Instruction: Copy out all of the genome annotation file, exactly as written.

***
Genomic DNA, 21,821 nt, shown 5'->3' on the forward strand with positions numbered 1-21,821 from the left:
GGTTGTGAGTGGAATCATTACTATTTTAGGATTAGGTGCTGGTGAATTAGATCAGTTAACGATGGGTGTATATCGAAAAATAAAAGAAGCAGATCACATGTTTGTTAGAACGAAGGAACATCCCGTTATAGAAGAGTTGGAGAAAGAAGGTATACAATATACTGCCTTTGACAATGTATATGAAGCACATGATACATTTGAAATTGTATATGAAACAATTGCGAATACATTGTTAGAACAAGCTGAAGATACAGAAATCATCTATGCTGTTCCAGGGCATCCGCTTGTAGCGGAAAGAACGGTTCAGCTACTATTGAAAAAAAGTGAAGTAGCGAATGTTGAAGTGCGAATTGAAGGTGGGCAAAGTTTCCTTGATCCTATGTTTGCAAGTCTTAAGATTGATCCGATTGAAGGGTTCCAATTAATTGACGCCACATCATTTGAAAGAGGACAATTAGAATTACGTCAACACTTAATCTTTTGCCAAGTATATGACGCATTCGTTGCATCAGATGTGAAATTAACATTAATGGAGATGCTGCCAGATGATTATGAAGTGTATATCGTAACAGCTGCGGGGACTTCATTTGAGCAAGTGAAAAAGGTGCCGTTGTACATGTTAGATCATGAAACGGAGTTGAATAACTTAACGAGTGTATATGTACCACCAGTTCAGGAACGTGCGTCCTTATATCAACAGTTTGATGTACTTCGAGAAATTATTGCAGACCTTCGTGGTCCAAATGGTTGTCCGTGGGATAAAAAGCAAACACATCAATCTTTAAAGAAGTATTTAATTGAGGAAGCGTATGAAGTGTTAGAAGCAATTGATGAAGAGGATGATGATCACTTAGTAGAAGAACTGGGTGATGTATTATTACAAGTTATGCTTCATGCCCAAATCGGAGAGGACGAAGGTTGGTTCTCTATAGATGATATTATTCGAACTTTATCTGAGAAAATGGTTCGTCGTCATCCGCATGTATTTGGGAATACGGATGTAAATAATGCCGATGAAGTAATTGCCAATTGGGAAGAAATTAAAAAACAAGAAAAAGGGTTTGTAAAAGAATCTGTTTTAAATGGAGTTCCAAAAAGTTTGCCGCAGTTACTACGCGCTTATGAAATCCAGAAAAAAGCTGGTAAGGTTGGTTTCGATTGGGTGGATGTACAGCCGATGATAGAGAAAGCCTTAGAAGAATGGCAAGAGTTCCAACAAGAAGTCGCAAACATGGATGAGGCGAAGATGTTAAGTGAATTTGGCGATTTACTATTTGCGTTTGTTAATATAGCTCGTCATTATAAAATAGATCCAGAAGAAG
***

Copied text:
Genomic DNA, 21,821 nt, shown 5'->3' on the forward strand with positions numbered 1-21,821 from the left:
GGTTGTGAGTGGAATCATTACTATTTTAGGATTAGGTGCTGGTGAATTAGATCAGTTAACGATGGGTGTATATCGAAAAATAAAAGAAGCAGATCACATGTTTGTTAGAACGAAGGAACATCCCGTTATAGAAGAGTTGGAGAAAGAAGGTATACAATATACTGCCTTTGACAATGTATATGAAGCACATGATACATTTGAAATTGTATATGAAACAATTGCGAATACATTGTTAGAACAAGCTGAAGATACAGAAATCATCTATGCTGTTCCAGGGCATCCGCTTGTAGCGGAAAGAACGGTTCAGCTACTATTGAAAAAAAGTGAAGTAGCGAATGTTGAAGTGCGAATTGAAGGTGGGCAAAGTTTCCTTGATCCTATGTTTGCAAGTCTTAAGATTGATCCGATTGAAGGGTTCCAATTAATTGACGCCACATCATTTGAAAGAGGACAATTAGAATTACGTCAACACTTAATCTTTTGCCAAGTATATGACGCATTCGTTGCATCAGATGTGAAATTAACATTAATGGAGATGCTGCCAGATGATTATGAAGTGTATATCGTAACAGCTGCGGGGACTTCATTTGAGCAAGTGAAAAAGGTGCCGTTGTACATGTTAGATCATGAAACGGAGTTGAATAACTTAACGAGTGTATATGTACCACCAGTTCAGGAACGTGCGTCCTTATATCAACAGTTTGATGTACTTCGAGAAATTATTGCAGACCTTCGTGGTCCAAATGGTTGTCCGTGGGATAAAAAGCAAACACATCAATCTTTAAAGAAGTATTTAATTGAGGAAGCGTATGAAGTGTTAGAAGCAATTGATGAAGAGGATGATGATCACTTAGTAGAAGAACTGGGTGATGTATTATTACAAGTTATGCTTCATGCCCAAATCGGAGAGGACGAAGGTTGGTTCTCTATAGATGATATTATTCGAACTTTATCTGAGAAAATGGTTCGTCGTCATCCGCATGTATTTGGGAATACGGATGTAAATAATGCCGATGAAGTAATTGCCAATTGGGAAGAAATTAAAAAACAAGAAAAAGGGTTTGTAAAAGAATCTGTTTTAAATGGAGTTCCAAAAAGTTTGCCGCAGTTACTACGCGCTTATGAAATCCAGAAAAAAGCTGGTAAGGTTGGTTTCGATTGGGTGGATGTACAGCCGATGATAGAGAAAGCCTTAGAAGAATGGCAAGAGTTCCAACAAGAAGTCGCAAACATGGATGAGGCGAAGATGTTAAGTGAATTTGGCGATTTACTATTTGCGTTTGTTAATATAGCTCGTCATTATAAAATAGATCCAGAAGAAG